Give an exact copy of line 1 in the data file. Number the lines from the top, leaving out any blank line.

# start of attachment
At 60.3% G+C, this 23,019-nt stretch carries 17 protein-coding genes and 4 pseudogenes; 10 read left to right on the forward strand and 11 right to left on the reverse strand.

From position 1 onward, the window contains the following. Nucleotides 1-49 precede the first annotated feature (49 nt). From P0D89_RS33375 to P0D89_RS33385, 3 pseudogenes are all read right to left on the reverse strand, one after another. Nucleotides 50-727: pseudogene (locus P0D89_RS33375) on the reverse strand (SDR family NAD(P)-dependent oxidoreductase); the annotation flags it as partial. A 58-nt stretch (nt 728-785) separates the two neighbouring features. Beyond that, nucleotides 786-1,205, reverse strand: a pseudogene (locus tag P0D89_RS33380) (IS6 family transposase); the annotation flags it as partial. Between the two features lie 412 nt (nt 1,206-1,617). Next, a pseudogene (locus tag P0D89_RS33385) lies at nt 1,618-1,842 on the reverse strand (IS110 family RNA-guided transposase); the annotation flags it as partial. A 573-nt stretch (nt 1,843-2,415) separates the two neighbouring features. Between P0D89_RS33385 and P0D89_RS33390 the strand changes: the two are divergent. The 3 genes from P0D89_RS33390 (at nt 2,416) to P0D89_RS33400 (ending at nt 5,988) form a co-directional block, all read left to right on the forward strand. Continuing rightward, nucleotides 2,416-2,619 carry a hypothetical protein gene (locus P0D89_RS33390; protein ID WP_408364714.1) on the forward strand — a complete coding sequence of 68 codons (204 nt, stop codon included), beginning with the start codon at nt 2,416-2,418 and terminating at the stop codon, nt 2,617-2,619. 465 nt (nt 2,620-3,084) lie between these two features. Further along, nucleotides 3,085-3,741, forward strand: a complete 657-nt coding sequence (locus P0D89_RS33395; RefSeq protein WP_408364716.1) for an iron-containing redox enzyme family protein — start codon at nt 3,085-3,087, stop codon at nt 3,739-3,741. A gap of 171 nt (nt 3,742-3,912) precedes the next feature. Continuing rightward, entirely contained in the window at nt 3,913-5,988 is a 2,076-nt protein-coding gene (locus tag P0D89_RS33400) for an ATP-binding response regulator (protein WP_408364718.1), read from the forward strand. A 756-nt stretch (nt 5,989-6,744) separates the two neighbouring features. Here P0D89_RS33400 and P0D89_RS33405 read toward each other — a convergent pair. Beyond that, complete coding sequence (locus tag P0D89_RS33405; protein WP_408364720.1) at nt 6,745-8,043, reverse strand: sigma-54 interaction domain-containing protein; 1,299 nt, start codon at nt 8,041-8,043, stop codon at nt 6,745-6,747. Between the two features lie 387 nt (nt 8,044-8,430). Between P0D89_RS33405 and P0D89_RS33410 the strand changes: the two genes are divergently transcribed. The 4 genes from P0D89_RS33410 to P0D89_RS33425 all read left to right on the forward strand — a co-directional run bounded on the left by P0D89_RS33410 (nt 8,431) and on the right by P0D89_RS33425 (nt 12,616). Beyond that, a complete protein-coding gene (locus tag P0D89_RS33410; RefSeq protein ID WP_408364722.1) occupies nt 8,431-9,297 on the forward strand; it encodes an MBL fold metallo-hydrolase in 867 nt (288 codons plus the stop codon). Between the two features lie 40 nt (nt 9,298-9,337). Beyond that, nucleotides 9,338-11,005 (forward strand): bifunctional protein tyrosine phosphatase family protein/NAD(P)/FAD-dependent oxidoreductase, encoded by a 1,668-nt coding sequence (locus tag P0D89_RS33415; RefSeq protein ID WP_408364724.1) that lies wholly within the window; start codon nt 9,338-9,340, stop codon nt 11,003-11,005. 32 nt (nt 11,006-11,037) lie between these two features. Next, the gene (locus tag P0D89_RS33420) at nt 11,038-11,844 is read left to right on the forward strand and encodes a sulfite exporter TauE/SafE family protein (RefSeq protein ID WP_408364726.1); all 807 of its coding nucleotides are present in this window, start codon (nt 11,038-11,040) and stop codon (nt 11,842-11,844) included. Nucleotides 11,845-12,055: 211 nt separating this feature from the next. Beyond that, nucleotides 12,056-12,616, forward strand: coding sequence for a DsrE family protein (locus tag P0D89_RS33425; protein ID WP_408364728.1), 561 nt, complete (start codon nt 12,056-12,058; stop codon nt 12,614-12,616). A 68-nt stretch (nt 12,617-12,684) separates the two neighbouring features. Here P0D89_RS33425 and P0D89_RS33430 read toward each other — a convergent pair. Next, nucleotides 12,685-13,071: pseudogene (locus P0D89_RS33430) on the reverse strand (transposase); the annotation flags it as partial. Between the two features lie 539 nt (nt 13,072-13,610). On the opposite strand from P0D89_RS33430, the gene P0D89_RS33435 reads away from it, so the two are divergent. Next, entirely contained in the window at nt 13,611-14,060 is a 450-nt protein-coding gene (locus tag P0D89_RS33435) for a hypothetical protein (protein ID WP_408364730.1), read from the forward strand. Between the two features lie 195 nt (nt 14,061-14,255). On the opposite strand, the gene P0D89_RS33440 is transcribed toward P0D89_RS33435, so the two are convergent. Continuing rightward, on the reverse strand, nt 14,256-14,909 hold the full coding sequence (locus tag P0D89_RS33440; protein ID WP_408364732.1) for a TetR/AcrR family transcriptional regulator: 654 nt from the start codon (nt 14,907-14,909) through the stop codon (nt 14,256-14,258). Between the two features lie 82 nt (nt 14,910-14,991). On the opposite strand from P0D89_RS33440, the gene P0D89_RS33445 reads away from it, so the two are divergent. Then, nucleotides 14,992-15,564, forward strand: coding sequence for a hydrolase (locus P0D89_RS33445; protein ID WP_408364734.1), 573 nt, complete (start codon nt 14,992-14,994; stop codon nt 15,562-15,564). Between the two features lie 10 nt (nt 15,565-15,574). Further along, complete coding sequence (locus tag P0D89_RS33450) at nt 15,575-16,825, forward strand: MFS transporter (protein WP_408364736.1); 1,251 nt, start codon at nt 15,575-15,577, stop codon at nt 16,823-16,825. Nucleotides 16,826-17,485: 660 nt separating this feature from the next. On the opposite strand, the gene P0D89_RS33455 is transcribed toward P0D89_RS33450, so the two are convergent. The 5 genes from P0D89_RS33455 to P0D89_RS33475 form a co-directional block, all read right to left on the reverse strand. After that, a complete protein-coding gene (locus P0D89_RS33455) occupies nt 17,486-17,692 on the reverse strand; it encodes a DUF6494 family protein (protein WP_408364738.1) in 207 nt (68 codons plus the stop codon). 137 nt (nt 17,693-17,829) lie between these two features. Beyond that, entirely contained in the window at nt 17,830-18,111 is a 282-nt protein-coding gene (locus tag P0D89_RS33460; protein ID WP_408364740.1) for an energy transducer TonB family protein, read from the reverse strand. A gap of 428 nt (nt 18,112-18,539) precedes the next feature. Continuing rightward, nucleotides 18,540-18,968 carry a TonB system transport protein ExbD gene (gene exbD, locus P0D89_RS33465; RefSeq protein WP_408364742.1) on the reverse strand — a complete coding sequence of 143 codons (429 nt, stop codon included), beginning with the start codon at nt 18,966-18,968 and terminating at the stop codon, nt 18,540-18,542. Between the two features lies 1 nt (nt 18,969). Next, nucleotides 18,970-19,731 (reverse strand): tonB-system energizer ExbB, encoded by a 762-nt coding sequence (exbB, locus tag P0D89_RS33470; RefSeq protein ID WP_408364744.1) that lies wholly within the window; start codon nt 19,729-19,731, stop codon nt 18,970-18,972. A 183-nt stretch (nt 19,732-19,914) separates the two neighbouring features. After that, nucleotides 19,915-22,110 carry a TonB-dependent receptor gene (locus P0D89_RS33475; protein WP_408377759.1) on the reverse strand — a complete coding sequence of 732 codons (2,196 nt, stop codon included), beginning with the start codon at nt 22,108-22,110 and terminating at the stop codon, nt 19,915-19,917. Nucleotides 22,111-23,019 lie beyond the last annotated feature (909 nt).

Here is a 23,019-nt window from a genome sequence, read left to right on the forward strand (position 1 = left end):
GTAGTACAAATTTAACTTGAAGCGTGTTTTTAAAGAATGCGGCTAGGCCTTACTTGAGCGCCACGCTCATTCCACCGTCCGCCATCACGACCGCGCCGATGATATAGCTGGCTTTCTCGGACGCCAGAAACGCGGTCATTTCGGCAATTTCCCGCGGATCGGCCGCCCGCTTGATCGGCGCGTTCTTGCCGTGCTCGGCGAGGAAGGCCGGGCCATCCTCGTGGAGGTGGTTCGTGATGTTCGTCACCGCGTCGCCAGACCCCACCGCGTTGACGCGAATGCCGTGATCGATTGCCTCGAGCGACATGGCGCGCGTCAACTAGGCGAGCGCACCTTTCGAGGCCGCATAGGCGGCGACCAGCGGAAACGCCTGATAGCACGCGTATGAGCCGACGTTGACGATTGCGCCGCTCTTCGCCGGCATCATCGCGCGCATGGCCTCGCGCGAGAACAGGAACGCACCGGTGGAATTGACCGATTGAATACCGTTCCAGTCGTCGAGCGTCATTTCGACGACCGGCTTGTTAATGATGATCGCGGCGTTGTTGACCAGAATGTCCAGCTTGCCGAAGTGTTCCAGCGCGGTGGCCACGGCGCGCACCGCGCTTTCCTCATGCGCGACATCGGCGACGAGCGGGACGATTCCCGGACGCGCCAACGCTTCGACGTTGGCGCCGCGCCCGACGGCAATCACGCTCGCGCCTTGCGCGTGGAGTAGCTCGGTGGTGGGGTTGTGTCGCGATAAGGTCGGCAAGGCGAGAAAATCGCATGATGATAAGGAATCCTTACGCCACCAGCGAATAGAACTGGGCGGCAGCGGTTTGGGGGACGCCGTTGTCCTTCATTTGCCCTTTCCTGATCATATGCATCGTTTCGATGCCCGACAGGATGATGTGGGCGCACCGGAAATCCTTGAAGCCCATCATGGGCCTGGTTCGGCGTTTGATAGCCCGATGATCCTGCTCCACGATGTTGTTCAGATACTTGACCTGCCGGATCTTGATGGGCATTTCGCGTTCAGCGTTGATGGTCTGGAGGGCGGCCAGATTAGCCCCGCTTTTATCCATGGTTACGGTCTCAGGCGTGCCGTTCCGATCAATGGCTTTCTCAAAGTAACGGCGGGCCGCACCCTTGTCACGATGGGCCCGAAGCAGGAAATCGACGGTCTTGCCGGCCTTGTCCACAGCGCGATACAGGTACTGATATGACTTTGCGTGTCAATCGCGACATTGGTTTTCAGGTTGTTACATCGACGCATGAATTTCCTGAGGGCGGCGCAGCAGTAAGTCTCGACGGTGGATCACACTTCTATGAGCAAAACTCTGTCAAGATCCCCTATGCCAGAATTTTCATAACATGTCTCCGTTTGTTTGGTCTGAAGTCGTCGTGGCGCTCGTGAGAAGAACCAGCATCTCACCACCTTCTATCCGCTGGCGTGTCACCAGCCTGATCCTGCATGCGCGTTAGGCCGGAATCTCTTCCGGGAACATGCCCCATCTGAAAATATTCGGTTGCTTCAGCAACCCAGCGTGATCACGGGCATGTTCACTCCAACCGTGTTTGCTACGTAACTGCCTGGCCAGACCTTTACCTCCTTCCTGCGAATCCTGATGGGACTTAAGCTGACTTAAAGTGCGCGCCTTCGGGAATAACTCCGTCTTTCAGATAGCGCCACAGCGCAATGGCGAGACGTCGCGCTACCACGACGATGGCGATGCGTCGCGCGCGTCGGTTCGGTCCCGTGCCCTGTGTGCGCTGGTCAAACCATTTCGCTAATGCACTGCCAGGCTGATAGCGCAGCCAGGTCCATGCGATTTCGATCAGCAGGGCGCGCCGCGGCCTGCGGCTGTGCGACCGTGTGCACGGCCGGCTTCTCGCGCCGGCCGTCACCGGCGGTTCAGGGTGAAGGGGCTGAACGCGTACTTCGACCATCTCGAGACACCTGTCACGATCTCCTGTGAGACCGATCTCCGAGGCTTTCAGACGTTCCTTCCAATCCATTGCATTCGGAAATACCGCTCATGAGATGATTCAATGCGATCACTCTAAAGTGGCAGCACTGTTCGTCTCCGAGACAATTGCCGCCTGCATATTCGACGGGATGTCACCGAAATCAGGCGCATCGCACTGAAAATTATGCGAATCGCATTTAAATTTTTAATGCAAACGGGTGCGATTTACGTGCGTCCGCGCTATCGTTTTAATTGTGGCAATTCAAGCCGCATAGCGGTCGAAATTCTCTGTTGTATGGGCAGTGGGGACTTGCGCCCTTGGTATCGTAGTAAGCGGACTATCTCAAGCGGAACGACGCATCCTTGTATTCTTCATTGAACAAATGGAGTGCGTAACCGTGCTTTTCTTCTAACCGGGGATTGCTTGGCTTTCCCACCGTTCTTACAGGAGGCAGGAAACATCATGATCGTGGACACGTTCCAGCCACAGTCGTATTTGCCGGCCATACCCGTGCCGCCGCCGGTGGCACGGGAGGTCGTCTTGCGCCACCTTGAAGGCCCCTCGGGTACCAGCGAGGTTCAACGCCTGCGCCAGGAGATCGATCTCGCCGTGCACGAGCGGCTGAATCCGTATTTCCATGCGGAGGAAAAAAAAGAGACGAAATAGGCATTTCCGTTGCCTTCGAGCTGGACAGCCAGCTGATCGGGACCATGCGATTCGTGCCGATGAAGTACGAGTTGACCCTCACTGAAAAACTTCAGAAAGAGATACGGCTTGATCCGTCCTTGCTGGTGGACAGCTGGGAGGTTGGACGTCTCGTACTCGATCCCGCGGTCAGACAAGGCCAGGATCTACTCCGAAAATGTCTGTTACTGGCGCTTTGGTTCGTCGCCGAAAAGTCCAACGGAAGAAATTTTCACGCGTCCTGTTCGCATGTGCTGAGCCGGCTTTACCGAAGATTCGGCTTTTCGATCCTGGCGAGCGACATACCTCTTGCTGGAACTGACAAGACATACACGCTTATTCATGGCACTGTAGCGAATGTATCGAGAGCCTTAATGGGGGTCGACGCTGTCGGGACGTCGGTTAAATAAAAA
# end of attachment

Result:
At 60.3% G+C, this 23,019-nt stretch carries 17 protein-coding genes and 4 pseudogenes; 10 read left to right on the forward strand and 11 right to left on the reverse strand.